Use this URL to cite or link to this record in EThOS: https://ethos.bl.uk/OrderDetails.do?uin=uk.bl.ethos.768736
Title: Exploiting iterative and bidirectional strategies for the rapid synthesis of the A-F fragment of ciguatoxin CTX3C
Author: Alexander, Samuel David
ISNI:       0000 0004 7655 2485
Awarding Body: University of Glasgow
Current Institution: University of Glasgow
Date of Award: 2019
Availability of Full Text:
Access from EThOS:
Full text unavailable from EThOS. Please try the link below.
Access from Institution:
Abstract:
Ciguatoxin CTX3C and its congeners are marine polycyclic ethers with potent biological activities. Ciguatoxins all possess a trans/syn/trans fused polycyclic ether structure. They are produced mainly by the dinoflagellate, Gambierdiscus toxicus, and can be transferred up the food chain, to a variety of tropical and subtropical fish, most notably the moray eel. Ciguatoxins are the principal cause of ciguatera seafood poisoning, a debilitating illness that has been reported to last for decades in some cases. The first chapter of this thesis provides an introduction to marine polycyclic ethers, exploring their origins, biosynthesis, toxicology and therapy. Prior syntheses of members of the ciguatoxin family by Sasaki, Hirama, Isobe, Kadota and Fujiwara are reviewed, with focus on the synthesis of the western fragment employed by each group. The methodology and bidirectional strategies developed by the Clark group are also reviewed. The second chapter of the thesis concerns the construction of the A-F fragment of CTX3C. The general synthesis strategy exploits the pseudosymmetry which the ciguatoxins possess. This pseudosymmetric approach allows rapid access to the A-F fragment through a bidirectional RCM reaction and also iterative use of the Tsuji-Trost allylation reaction to provide an elegant approach to building C-C bonds.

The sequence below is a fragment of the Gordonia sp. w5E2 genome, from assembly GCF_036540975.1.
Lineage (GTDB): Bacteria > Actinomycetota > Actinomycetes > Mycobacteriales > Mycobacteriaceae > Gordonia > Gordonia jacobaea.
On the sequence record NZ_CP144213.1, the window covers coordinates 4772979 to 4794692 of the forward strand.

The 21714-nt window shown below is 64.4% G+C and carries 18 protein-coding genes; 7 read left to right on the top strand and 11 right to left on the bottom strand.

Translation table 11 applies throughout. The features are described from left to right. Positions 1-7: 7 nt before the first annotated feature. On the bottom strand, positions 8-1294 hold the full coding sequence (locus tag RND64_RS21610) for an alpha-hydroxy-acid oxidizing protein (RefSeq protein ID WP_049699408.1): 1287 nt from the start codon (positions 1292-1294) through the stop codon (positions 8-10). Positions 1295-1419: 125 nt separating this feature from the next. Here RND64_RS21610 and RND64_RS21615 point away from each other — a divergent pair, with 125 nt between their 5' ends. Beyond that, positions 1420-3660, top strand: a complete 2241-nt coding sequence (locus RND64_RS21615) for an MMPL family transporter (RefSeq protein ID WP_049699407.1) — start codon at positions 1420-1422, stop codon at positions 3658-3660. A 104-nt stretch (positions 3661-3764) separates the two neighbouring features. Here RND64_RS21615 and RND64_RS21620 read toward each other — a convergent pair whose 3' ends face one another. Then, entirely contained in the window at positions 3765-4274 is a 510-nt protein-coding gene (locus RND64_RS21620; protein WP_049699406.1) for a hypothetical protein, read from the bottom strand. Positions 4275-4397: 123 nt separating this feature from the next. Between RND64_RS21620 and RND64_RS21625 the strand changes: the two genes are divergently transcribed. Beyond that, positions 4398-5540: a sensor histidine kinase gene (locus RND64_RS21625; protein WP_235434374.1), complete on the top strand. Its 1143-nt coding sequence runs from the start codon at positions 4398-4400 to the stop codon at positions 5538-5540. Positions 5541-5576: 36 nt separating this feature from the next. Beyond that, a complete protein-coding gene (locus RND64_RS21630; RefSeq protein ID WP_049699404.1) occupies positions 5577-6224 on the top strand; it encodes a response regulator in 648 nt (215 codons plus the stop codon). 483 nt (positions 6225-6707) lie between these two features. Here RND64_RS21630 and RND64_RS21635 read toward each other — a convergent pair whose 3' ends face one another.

Supervisor: Not available Sponsor: Not available
Qualification Name: Thesis (Ph.D.) Qualification Level: Doctoral
EThOS ID: uk.bl.ethos.768736  DOI:
Keywords: QD Chemistry
Share: